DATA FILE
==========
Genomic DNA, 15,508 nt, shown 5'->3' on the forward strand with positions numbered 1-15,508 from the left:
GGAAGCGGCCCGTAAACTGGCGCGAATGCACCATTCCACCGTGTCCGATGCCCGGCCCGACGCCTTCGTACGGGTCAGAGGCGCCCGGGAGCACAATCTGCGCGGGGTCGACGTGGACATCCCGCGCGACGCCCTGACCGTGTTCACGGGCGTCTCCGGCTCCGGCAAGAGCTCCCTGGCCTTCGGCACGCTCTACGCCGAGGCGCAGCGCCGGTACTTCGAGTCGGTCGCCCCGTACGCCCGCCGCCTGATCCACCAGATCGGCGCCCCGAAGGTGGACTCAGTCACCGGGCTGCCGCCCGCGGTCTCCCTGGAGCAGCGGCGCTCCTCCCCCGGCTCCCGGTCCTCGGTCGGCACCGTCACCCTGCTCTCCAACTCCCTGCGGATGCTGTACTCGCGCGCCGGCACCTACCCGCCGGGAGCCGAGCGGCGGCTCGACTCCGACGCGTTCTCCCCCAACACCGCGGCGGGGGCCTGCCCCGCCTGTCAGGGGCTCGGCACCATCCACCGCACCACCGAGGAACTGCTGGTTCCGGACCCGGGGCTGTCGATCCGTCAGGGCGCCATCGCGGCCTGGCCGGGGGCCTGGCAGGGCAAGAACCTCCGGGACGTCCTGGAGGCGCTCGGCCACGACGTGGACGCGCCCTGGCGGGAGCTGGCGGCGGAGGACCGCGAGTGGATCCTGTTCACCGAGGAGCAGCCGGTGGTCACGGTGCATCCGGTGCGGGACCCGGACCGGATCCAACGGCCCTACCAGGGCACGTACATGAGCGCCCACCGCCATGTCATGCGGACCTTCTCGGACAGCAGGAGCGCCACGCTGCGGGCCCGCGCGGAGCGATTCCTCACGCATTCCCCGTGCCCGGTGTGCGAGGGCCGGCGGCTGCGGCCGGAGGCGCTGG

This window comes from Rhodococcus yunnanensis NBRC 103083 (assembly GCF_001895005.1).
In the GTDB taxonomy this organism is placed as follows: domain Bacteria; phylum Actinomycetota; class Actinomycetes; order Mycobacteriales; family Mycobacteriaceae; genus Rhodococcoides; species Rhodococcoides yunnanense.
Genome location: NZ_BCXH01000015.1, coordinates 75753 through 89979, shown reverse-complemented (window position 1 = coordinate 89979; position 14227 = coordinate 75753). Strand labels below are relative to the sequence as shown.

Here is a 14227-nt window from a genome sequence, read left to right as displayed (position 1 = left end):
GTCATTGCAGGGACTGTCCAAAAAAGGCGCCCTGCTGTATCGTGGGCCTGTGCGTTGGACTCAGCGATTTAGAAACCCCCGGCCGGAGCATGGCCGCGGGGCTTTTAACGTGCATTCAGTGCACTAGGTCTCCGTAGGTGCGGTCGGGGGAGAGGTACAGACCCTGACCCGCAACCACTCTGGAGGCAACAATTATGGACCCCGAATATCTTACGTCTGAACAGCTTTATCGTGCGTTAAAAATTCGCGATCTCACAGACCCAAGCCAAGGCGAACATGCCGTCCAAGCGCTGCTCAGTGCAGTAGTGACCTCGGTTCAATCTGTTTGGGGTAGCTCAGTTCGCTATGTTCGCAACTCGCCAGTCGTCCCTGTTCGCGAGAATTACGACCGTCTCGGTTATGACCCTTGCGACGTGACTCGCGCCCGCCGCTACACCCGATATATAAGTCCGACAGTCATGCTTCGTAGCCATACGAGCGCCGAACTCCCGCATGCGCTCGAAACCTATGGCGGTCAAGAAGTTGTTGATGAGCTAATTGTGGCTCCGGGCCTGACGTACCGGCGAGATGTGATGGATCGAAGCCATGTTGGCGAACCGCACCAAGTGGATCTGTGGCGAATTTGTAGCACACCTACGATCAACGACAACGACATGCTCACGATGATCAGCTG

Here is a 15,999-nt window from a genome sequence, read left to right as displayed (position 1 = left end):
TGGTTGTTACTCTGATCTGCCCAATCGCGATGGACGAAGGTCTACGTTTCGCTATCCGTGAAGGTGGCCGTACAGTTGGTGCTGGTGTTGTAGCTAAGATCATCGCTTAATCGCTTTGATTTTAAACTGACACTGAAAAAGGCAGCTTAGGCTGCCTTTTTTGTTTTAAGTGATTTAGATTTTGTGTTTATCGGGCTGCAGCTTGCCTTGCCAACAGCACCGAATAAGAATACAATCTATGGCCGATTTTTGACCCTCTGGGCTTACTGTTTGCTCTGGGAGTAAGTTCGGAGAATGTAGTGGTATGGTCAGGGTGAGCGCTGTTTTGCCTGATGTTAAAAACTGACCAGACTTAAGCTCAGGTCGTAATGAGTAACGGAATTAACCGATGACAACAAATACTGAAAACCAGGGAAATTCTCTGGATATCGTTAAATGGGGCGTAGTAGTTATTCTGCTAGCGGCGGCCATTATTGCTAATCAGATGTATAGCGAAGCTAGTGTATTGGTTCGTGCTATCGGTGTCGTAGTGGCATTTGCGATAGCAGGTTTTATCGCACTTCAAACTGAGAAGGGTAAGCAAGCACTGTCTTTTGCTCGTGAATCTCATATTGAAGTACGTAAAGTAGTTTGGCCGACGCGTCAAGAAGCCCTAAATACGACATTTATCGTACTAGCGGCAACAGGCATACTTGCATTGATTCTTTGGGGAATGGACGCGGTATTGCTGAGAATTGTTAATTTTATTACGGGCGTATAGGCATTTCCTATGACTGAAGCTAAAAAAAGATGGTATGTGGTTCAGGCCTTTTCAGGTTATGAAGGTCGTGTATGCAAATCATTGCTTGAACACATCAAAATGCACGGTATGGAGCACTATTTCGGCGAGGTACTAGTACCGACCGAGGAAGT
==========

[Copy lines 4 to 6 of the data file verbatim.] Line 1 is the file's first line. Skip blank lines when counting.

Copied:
In the GTDB taxonomy this organism is placed as follows: domain Bacteria; phylum Actinomycetota; class Actinomycetes; order Mycobacteriales; family Mycobacteriaceae; genus Rhodococcoides; species Rhodococcoides yunnanense.
Genome location: NZ_BCXH01000015.1, coordinates 75753 through 89979, shown reverse-complemented (window position 1 = coordinate 89979; position 14227 = coordinate 75753). Strand labels below are relative to the sequence as shown.

Here is a 14227-nt window from a genome sequence, read left to right as displayed (position 1 = left end):